Future ALP politicians and current trade union officials are reportedly “furious” at former trade union officials and current ALP politicians for doing what pundits have expected: introducing “business-friendly” industrial relations laws. “Furious” trade union leaders are widely tipped to remain furious for some time, before becoming “angry”, “upset”, “bitter”, and then merely “resigned”.
The broad structure of the coal-powered fluorescent bulb on the hill was explained by Gillard in her speech to The National Press Club on Wednesday titled ‘Introducing Australia’s New Workplace Relations System’. Gillard also took this opportunity to burn her
bra black armband, declaring in her opening remarks that “The signature values of nations are often defined by the circumstances of their birth… And for us there’s one value above all others that we identify with as truly our own. It’s the value that emerged out of the circumstances of Federation, which coincided with the industrial turbulence of the late nineteenth and early twentieth centuries. That value is fairness. Or as we like to put it: ‘the fair go’.”
Which is all rather odd, especially given that — as angry White men across the country know — one of the first Acts of Federal Parliament was the Immigration Restriction Act. This Act (together with the Pacific Island Labourers Act 1901) formed the legal cornerstone of the White Australia policy; the Conciliation and Arbitration Act — which in Labor Party mythology has ensured a ‘fair go’ for ‘working families’ for the bulk of the country’s history — was only assented to by Edward VII in 1904. Further, while 100 years ago the Gub’mint couldn’t get rid of the Pacific Islanders quick enough, they now wanna import them — albeit if only for a coupla years…
“SMALL business operators will be in a position to sack workers after giving them just one verbal warning and complying with a short check-list, under new business-friendly employment rules to be introduced by the Rudd Government” reckons Ben Schneiders. “The rules would allow small business to get on with running their operations, making a profit and giving people jobs, Ms Gillard said” (Union fury at Gillard’s IR changes, Ben Schneiders, The Age, September 18, 2008). A former
factory worker lawyer, Gillard is not only a partisan of the petit-bourgeoisie, she’s also — as Bill Heffernan helpfully pointed out — shamelessly childless.
Where does that leave working families Ms Gillard?
Victorian Trades Hall Council secretary (and former fan of Chairman Miaow) Brian Boyd attacked the unfair-dismissal rules and said workers in smaller enterprises deserved equal treatment, and were crying out for working class discipline. “Most workers in Australia are employed by small employers. We are talking about the majority of workers,” Mr Boyd said. “They deserve equal rights. And to be disciplined.”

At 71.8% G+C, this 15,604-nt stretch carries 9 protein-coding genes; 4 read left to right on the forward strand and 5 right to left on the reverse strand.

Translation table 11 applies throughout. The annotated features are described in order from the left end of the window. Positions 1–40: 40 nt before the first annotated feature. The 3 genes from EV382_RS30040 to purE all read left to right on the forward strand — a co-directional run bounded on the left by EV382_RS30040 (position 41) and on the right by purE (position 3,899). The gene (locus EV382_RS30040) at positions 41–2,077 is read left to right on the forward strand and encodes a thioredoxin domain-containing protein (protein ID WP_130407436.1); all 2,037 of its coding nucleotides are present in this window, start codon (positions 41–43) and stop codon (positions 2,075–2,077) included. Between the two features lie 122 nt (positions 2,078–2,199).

An important feature of the new legislation will be tough rules on industrial action.
Our new laws will distinguish between good industrial action which may legitimately occur during the bargaining and bad industrial action taken outside of bargaining.
Good industrial action will be allowed in the course of bargaining, in accordance with strict rules, including a secret ballot of employees and three days’ notice of intention to take the action.
But bad industrial action will not be tolerated under any circumstances.
Even short unplanned stop work actions can have devastating effects on employers with time-critical processes. For this reason, employees who engage in “wild-cat” snap strikes or bans instead of following proper dispute resolution processes will face significant consequences.
Employees will face a mandatory minimum deduction of four hours’ pay for any incident of bad industrial action and it will be unlawful to pay or demand to be paid for this period.
In the case of good industrial action, our system will provide proportional, sensible and workable options for employers to respond.
Employers will not be permitted to pay strike pay, as is the case at present. If an employee stops work and the action is good, their pay must be deducted, but only for the actual period of time the employee stopped work, not for any mandatory minimum period – as under Work Choices. It will still be unlawful to claim or pay strike pay.
But in the case of partial work bans, employers will be able to use their discretion to either: tolerate the bans; stand down or lock out employees; or issue a ‘partial work notice’ and make deductions proportional to any work not performed. Fair Work Australia will be able to review whether the amount deducted is proportional if required.
As the ultimate response to industrial action, employers will be able to lock out employees. But offensive, pre-emptive lockouts – taken by the employer when employees haven’t taken any industrial action – will no longer be permitted.
Labor said in Forward with Fairness that we’d return the emphasis to enterprise-level collective bargaining whilst keeping clear, tough rules for industrial action; and we have…